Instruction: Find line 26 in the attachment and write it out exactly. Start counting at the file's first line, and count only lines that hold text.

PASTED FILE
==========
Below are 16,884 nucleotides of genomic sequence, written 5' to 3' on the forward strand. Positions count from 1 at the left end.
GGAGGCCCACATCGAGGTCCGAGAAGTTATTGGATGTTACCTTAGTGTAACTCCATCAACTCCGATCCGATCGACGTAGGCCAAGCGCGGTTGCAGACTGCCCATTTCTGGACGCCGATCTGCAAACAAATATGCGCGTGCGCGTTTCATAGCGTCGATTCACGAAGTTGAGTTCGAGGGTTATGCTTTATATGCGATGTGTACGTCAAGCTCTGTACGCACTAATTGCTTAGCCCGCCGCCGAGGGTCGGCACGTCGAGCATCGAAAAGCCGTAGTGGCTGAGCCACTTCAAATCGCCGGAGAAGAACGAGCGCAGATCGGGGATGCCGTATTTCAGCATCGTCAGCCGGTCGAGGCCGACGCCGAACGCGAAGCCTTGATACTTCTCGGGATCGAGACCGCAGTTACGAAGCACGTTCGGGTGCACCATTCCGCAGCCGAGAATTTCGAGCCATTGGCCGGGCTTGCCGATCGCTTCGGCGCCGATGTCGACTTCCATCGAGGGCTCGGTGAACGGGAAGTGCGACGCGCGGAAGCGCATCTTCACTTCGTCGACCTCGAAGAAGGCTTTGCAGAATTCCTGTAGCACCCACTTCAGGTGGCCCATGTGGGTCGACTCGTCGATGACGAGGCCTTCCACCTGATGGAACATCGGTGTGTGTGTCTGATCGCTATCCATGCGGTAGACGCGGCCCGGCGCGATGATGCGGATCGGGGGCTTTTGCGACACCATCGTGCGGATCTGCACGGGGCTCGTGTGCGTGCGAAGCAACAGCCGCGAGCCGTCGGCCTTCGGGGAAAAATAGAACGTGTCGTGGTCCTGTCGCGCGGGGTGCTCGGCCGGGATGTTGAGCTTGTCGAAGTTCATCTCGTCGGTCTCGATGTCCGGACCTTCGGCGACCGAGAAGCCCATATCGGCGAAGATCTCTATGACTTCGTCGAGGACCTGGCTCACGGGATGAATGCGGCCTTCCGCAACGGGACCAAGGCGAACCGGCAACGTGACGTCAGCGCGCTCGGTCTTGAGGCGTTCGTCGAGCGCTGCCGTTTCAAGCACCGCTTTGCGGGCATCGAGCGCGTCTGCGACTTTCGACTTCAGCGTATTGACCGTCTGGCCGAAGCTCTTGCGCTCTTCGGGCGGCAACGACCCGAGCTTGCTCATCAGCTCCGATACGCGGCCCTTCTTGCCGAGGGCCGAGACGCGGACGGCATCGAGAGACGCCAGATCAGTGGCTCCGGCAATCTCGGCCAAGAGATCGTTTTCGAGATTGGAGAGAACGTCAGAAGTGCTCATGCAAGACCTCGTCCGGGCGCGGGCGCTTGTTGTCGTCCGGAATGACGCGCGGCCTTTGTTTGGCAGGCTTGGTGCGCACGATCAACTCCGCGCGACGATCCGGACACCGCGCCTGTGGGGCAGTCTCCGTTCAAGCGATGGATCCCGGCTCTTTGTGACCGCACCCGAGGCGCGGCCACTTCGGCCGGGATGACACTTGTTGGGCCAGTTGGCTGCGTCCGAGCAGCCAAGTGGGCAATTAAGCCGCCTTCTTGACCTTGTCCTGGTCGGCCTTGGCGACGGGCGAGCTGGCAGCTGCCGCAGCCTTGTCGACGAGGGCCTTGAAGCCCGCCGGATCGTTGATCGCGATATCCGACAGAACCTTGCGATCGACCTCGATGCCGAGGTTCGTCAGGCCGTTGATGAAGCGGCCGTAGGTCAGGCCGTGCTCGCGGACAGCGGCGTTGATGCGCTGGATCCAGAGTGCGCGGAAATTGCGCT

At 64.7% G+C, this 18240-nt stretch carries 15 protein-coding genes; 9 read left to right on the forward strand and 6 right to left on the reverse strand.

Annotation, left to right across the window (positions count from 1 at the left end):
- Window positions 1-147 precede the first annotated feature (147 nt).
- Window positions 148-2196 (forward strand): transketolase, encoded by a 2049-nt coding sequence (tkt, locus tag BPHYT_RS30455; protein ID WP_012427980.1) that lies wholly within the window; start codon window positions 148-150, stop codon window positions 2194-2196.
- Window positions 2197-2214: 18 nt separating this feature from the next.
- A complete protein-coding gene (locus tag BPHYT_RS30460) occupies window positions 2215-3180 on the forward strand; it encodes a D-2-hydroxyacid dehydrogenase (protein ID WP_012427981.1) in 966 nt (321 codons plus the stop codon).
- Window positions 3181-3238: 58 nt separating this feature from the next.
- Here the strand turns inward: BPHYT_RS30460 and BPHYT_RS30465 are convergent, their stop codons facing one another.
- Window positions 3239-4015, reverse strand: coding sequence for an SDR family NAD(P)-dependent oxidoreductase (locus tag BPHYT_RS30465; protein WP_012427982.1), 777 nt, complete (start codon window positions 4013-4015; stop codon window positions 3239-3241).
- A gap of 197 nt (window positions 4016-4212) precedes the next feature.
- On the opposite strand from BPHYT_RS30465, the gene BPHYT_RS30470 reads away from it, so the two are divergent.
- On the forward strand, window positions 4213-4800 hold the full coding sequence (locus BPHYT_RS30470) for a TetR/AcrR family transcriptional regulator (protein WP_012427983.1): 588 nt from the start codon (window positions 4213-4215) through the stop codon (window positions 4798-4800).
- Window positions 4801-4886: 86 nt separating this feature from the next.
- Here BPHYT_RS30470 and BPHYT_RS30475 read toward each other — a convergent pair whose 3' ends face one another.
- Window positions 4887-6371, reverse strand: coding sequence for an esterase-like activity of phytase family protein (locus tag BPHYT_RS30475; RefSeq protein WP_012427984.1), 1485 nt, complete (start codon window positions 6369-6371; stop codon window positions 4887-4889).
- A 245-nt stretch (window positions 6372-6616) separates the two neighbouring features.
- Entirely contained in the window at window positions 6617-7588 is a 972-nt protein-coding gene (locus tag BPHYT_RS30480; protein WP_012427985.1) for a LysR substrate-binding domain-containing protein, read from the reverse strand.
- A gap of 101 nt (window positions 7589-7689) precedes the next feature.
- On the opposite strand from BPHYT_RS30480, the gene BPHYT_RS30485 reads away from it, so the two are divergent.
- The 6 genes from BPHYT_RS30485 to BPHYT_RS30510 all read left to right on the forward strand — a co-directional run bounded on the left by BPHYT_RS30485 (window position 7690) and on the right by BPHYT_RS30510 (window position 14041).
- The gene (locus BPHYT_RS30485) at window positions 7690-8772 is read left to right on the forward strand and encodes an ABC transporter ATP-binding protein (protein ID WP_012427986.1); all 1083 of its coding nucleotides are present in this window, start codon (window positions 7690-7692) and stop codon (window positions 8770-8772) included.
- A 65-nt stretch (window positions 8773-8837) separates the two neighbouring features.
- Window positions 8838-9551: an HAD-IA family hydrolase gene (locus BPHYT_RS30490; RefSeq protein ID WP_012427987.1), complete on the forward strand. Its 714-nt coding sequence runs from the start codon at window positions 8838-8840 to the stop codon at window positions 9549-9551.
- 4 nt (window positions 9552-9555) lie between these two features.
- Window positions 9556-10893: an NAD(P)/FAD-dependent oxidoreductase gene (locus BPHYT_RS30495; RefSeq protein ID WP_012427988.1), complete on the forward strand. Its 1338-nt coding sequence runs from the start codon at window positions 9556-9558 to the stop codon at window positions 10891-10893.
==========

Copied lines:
- 4 nt (window positions 9552-9555) lie between these two features.